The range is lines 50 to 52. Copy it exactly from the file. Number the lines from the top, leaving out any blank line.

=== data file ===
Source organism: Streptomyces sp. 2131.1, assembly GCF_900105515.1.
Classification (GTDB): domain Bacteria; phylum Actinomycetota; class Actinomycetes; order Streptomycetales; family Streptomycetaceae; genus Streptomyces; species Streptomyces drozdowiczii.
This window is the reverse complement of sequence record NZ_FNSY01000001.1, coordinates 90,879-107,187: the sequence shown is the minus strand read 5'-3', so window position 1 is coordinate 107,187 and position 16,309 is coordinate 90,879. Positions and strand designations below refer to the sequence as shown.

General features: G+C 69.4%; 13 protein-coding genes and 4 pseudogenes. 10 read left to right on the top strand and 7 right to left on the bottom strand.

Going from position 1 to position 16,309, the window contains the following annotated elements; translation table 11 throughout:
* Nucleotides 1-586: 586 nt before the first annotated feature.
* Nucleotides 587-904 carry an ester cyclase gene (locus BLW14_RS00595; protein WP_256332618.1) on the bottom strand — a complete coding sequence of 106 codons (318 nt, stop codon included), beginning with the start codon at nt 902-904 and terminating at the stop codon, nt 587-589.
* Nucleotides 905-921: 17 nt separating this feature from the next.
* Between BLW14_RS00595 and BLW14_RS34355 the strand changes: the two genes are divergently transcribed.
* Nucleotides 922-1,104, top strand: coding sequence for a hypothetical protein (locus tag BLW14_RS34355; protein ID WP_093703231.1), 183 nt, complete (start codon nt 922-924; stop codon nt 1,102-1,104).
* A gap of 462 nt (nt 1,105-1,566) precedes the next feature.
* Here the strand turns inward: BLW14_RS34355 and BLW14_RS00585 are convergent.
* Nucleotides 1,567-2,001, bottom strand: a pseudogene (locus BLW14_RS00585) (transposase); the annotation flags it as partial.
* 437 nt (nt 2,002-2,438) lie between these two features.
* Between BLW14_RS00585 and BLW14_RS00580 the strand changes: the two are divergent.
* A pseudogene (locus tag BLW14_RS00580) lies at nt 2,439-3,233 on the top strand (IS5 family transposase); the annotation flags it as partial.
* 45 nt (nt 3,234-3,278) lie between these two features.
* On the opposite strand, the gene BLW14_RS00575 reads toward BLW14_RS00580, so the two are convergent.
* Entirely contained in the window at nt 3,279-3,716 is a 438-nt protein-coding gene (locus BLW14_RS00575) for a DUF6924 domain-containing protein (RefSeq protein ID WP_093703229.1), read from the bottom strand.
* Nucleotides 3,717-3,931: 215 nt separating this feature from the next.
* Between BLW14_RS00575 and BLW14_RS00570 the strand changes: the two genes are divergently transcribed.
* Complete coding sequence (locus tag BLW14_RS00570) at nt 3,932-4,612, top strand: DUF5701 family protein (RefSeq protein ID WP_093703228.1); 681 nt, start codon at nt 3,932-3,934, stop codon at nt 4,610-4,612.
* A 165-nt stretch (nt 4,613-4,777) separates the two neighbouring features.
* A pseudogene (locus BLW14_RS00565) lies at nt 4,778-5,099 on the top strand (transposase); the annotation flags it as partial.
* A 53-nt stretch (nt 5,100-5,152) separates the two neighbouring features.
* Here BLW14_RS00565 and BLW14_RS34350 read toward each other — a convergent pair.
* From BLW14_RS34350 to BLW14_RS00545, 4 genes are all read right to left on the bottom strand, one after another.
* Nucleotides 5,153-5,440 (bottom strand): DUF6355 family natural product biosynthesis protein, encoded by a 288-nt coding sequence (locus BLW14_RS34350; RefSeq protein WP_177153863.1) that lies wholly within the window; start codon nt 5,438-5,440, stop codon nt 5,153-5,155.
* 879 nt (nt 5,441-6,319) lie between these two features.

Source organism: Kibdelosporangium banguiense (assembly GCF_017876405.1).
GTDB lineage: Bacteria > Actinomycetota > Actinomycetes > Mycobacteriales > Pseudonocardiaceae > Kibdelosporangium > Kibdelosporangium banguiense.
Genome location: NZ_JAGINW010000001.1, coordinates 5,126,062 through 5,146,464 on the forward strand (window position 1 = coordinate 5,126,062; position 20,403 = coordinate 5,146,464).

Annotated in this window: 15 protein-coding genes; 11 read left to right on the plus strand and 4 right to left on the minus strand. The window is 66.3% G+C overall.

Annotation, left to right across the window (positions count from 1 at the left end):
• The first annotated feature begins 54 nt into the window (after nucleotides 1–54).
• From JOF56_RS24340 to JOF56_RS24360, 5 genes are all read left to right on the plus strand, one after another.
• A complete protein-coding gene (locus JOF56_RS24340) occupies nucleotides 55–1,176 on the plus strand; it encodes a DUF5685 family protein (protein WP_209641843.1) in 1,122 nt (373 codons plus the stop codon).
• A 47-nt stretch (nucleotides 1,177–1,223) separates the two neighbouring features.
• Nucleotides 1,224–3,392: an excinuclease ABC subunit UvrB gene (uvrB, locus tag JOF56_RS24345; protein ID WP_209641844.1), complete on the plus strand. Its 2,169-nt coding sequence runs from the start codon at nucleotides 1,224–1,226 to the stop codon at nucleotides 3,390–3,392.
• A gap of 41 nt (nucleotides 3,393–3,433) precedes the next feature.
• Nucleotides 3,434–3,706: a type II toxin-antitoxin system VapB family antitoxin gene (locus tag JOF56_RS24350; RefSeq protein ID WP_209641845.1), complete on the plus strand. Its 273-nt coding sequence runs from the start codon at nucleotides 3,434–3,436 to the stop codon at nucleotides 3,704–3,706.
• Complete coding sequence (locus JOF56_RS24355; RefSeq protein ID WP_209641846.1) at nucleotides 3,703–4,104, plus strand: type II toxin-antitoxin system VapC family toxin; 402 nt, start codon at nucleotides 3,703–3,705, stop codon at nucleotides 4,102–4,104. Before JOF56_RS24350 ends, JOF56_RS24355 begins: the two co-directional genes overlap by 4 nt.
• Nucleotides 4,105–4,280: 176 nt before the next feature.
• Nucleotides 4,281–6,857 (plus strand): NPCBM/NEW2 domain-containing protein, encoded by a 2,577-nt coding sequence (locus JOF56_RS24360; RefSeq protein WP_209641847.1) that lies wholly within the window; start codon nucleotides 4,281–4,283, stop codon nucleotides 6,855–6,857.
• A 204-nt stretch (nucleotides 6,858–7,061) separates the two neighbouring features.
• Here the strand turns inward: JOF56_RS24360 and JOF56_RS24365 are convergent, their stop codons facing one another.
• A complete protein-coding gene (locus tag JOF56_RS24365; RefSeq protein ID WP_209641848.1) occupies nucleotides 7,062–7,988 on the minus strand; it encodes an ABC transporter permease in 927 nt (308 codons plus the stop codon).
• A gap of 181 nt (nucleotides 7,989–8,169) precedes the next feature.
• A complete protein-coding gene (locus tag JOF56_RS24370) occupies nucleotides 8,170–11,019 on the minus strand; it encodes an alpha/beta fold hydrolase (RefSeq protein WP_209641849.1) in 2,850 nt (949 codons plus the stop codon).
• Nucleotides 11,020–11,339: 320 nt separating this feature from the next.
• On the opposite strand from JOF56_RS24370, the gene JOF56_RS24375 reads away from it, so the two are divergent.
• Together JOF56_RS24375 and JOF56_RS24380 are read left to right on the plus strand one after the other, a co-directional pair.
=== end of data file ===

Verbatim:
• Nucleotides 11,020–11,339: 320 nt separating this feature from the next.
• On the opposite strand from JOF56_RS24370, the gene JOF56_RS24375 reads away from it, so the two are divergent.
• Together JOF56_RS24375 and JOF56_RS24380 are read left to right on the plus strand one after the other, a co-directional pair.